The Surrey Hills: Henry/Bragg

10 March – 2 June 2018

Test caption

The Surrey Hills is a film about a landfill site incongruously situated in the Surrey Hills, a designated area of outstanding natural beauty. The site is almost full and it’s the job of one man, Nigel, to hide the unpleasant spectacle of our own waste from us whilst reshaping the hills for generations to come. Now in 2018, the site is full, completely covered and with trees growing. Nigel would have been proud of the result of his topological handiwork. But are the new hills he has created merely an illusion of nature with unknown consequences hidden beneath?

Alt Text: Dilston church interior
Dilston church interior

Originally commissioned for the touring exhibition ‘Wild New Territories’ in 2012, the film was shown, as above, as an installation on an old TV discarded amongst rubbish. For this installation for TrashArt at GroundWork Gallery, the artists have chosen to use electronic waste, the world’s fastest growing waste problem.

The installation of The Surrey Hills at GroundWork

Electronic waste installation

There is no doubt that advancements in technology have had huge benefits to society, but it’s becoming increasingly clear they are also having a negative impact on the environment. With planned obsolescence limiting the lifespan of the products we buy, encouraging us to replace and update regularly, we are depleting the earth’s rich resources. In addition, we are creating mountains of electronic waste, with much of it destined for landfill or the incinerator. It seems we have an insatiable appetite for the latest technological gadgetry, that quickly becomes outmoded, with smartphones now having an average lifecycle of under 2 years. Our economic system is based on consumption, our political process endorses it and we don’t seem to be tiring of it. But the implications are huge. It has recently turned out that much of our recycling ends up in landfill, with United Nations research in 2017 showing that only 20% of electronic waste is actually being recycled. It is particularly difficult, and apparently not cost-effective, to extract the multitude of precious metals that have gone into making electronics, and once in landfill or incineration they end up leaching into our ecosystem and posing considerable environmental and health risks. Our desire for the latest high tech wizardry has huge consequences for the environment. Is it time for the giant tech companies to take more responsibility and a more environmentally conscious approach? Could components be designed that facilitate recycling and the recovery of precious metals?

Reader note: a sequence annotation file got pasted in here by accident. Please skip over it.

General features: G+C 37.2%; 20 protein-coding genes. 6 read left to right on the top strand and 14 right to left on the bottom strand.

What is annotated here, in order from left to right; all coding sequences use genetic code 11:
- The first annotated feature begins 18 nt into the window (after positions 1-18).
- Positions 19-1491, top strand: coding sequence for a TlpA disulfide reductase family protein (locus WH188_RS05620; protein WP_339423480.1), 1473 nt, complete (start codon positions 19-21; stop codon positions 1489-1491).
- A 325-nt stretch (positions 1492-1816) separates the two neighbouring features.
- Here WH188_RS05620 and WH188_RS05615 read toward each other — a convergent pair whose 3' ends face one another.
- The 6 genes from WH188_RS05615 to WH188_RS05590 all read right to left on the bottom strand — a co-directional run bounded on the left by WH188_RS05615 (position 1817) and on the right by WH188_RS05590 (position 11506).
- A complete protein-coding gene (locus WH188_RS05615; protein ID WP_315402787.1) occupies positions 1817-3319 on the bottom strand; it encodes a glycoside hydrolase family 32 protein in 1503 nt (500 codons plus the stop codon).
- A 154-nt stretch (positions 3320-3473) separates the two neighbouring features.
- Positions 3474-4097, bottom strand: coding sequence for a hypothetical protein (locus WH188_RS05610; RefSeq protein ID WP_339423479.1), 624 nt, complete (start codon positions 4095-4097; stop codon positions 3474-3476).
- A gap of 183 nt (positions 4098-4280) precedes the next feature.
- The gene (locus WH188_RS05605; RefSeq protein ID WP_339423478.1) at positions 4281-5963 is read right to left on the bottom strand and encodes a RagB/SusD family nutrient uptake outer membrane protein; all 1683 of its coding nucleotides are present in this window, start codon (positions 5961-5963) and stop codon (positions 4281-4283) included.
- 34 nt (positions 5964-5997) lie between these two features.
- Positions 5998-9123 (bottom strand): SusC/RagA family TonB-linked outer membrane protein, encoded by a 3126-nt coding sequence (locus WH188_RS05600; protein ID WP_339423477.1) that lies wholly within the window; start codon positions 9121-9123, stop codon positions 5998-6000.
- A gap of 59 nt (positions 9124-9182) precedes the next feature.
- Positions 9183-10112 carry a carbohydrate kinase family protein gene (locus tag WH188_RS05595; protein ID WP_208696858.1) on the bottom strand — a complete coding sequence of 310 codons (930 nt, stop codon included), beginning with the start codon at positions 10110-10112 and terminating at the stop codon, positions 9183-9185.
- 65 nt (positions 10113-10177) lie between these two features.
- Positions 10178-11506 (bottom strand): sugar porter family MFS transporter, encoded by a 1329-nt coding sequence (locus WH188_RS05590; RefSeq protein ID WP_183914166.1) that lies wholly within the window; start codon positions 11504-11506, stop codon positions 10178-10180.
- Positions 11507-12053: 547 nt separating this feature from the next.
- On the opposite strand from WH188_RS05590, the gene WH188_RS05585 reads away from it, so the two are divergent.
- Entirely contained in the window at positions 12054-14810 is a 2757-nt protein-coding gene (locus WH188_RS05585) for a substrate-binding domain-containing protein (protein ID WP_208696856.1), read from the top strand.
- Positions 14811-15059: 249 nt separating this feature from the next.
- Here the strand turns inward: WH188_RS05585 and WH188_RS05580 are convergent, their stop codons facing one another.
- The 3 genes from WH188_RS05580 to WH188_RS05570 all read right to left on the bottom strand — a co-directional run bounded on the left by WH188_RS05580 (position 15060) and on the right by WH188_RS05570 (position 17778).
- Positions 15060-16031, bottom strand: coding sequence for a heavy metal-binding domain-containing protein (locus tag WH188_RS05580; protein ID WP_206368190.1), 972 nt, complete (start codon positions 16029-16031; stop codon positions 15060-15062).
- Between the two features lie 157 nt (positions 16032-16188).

Background to the film and the artists

Henry/Bragg are artists Julie Henry and Debbie Bragg. They highlight subject matters that mean a great deal to them, such as the erosion of working class culture and the age of global consumerism.

The Surrey Hills toured worldwide in 2012/3 as part of the exhibition Wild New Territories; from London to the Teck Gallery Vancouver and then onto Berlin. In March 2014, the artists were invited by Film and Video Umbrella to show and talk about their work at the Media Space in the Science Museum London, in conjunction with the exhibition ‘Only in England.’ The first solo exhibition for artist duo, Julie Henry and Debbie Bragg. was Talent Show at the Anthony Wilkinson Gallery in 2000, followed by Dyed in the Wool at the Millais Gallery 2005, and a group show Rundlederwelten as part of the cultural festival for the World Cup 2006 at the Martin Gropius  Bau Museum, Berlin. In 2011, their Blooming Britain project, a study of people who enter gardening competitions, toured as a large scale outdoor exhibition at gardens around the UK, and was shown in 2014 at the Chelsea Flower Show.

Instagram/Facebook/Twitter: HenryBraggArt

this is the alt text